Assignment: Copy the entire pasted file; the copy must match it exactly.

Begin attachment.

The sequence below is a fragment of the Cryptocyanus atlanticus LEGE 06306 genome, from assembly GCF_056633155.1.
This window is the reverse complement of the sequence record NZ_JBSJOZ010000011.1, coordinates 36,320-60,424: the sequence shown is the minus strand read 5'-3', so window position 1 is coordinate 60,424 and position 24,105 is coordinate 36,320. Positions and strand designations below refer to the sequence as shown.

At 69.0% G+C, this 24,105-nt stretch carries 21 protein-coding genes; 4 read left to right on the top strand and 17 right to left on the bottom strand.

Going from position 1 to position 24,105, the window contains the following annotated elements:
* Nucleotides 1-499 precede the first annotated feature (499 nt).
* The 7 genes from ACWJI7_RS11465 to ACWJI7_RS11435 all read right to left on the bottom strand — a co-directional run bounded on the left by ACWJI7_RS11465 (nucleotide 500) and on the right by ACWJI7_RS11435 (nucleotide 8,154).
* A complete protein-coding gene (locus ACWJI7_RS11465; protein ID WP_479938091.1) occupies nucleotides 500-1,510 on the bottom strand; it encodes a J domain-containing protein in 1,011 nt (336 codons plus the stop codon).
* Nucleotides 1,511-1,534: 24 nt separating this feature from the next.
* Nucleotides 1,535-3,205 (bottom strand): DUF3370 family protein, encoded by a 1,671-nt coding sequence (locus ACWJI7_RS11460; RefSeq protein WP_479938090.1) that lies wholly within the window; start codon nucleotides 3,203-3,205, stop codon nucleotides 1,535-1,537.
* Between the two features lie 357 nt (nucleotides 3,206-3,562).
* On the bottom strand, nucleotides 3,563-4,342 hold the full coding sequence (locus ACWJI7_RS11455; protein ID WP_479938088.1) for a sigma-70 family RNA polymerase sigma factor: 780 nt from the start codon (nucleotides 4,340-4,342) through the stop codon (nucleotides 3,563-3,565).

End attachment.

The sequence below is a fragment of the Cryptocyanus atlanticus LEGE 06306 genome, from assembly GCF_056633155.1.
This window is the reverse complement of the sequence record NZ_JBSJOZ010000011.1, coordinates 36,320-60,424: the sequence shown is the minus strand read 5'-3', so window position 1 is coordinate 60,424 and position 24,105 is coordinate 36,320. Positions and strand designations below refer to the sequence as shown.

At 69.0% G+C, this 24,105-nt stretch carries 21 protein-coding genes; 4 read left to right on the top strand and 17 right to left on the bottom strand.

Going from position 1 to position 24,105, the window contains the following annotated elements:
* Nucleotides 1-499 precede the first annotated feature (499 nt).
* The 7 genes from ACWJI7_RS11465 to ACWJI7_RS11435 all read right to left on the bottom strand — a co-directional run bounded on the left by ACWJI7_RS11465 (nucleotide 500) and on the right by ACWJI7_RS11435 (nucleotide 8,154).
* A complete protein-coding gene (locus ACWJI7_RS11465; protein ID WP_479938091.1) occupies nucleotides 500-1,510 on the bottom strand; it encodes a J domain-containing protein in 1,011 nt (336 codons plus the stop codon).
* Nucleotides 1,511-1,534: 24 nt separating this feature from the next.
* Nucleotides 1,535-3,205 (bottom strand): DUF3370 family protein, encoded by a 1,671-nt coding sequence (locus ACWJI7_RS11460; RefSeq protein WP_479938090.1) that lies wholly within the window; start codon nucleotides 3,203-3,205, stop codon nucleotides 1,535-1,537.
* Between the two features lie 357 nt (nucleotides 3,206-3,562).
* On the bottom strand, nucleotides 3,563-4,342 hold the full coding sequence (locus ACWJI7_RS11455; protein ID WP_479938088.1) for a sigma-70 family RNA polymerase sigma factor: 780 nt from the start codon (nucleotides 4,340-4,342) through the stop codon (nucleotides 3,563-3,565).